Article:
How Mississippi State learned to out-punch its weight in loss to No. 13 Georgia

 

Mississippi State wide receiver Jaden Walley (31) runs against the Georgia defense during the first half Saturday at Sanford Stadium in Athens, Georgia.

Mississippi State wide receiver Jaden Walley (31) runs against the Georgia defense during the first half Saturday at Sanford Stadium in Athens, Georgia. Photo by: Dale Zanine/USA TODAY Sports

 

Ben Portnoy

 

 

Mississippi State coach Mike Leach never minces words.

 

From his time at Texas Tech, to an eight-year run at Washington State and all the varying stops before, the quirky 19th-year head coach is often long on thoughts and short on a filter.

 

But after Saturday's 31-24 loss to No. 13 Georgia, Leach was short, to the point and, for the first time in months, pleased with the effort of a team that's looked like it's been outside the stadium, let alone in the ring in having a puncher's chance against the Southeastern Conference's elite.

 

 

"I think they've been pretty committed to improving," he said. "I think the guys that it's whittled down to now are pretty nitty-gritty guys that make you excited and proud to work with every day."

 

Saturday proved, if anything, Leach has found something in his squad. A spark, a trigger, whatever you feel inclined to name it. In Athens, Leach's featherweight team battled a heavyweight and, for three and a half quarters, looked as though it belonged despite playing with 49 scholarship players due to a mix of COVID-19 positive tests and contact tracing.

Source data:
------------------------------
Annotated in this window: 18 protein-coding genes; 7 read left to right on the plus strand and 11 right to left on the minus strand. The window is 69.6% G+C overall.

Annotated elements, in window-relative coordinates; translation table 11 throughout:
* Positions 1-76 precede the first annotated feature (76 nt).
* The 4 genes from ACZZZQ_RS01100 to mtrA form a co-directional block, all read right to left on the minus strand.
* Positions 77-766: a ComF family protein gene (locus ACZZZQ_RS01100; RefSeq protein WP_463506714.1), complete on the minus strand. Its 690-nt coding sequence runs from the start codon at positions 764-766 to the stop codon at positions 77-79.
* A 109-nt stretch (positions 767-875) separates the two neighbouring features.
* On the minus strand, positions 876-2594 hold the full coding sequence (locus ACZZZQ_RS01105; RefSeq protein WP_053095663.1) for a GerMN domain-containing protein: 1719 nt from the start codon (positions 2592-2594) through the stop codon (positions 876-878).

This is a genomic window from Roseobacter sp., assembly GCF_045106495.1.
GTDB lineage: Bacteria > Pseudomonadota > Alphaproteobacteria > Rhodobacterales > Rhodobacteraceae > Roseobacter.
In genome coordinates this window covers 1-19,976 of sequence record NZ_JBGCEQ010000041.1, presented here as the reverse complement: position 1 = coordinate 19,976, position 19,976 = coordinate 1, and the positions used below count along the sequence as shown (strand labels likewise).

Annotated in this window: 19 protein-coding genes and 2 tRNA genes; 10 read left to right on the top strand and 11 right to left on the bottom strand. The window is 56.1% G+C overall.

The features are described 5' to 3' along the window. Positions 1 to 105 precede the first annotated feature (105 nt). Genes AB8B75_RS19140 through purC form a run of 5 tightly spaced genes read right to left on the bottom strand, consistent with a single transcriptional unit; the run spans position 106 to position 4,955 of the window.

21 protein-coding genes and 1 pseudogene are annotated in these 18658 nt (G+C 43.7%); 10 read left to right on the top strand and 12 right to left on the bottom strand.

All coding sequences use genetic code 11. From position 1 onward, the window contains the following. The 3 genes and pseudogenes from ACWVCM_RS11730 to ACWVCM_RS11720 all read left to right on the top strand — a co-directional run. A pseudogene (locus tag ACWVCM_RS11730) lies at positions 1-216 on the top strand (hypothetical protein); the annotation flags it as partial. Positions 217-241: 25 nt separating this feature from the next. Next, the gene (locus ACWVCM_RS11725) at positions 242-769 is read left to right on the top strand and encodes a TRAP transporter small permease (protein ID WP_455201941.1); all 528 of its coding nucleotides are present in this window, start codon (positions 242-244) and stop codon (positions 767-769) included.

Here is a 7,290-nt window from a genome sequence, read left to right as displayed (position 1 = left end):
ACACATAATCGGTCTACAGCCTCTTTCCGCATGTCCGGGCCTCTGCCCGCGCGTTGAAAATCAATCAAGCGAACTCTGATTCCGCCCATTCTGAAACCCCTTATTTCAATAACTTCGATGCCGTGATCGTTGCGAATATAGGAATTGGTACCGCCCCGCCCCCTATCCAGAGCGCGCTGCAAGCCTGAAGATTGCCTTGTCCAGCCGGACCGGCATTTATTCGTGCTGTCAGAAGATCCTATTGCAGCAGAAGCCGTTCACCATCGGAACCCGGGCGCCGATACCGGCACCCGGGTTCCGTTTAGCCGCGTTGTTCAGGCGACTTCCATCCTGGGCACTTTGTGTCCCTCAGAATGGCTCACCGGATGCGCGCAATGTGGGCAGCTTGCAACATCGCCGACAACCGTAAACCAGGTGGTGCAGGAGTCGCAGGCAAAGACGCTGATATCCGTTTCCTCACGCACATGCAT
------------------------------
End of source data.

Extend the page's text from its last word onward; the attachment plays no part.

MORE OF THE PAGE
Amid the flurry of punches the Bulldogs threw Saturday, it was freshman Will Rogers who landed the most early and often. Following meager performances in mop-up duty against Kentucky, Alabama and Texas A&M, coupled with a middling outing against a Vanderbilt squad that was down to just 58 scholarship players at the time, the signs of progress were few, far between and, really, nonexistent.

 

But Saturday was different. Rogers was crisp, concise and steady in his decision-making. He completed 41 of 52 passes, including 12 straight between the second and third quarters as MSU battled to stay even with Georgia.

 

"He played in our (offense) in high school," air raid architect and Mike Leach mentor Hal Mumme told The Dispatch in a text message during the game. "He was always going to eventually be the guy. He's gotten his chance, and he's seeing everything. He will keep getting better."

 

Beyond Rogers there were other young focal points for a team that, in its infancy, seemingly moved past prepubescent mistakes and into one with youthful but deserved confidence.

 

Take receiver Jaden Walley. Last time the D'Iberville product was in the spotlight, he muffed a punt against Arkansas that would've given MSU possession and a chance to tie the game down one score late.

 

In the weeks since the muff, he's furthered the relationship he and Rogers began at the Mississippi/Alabama All-Star Game last year, grabbing lunch and hanging out off the field.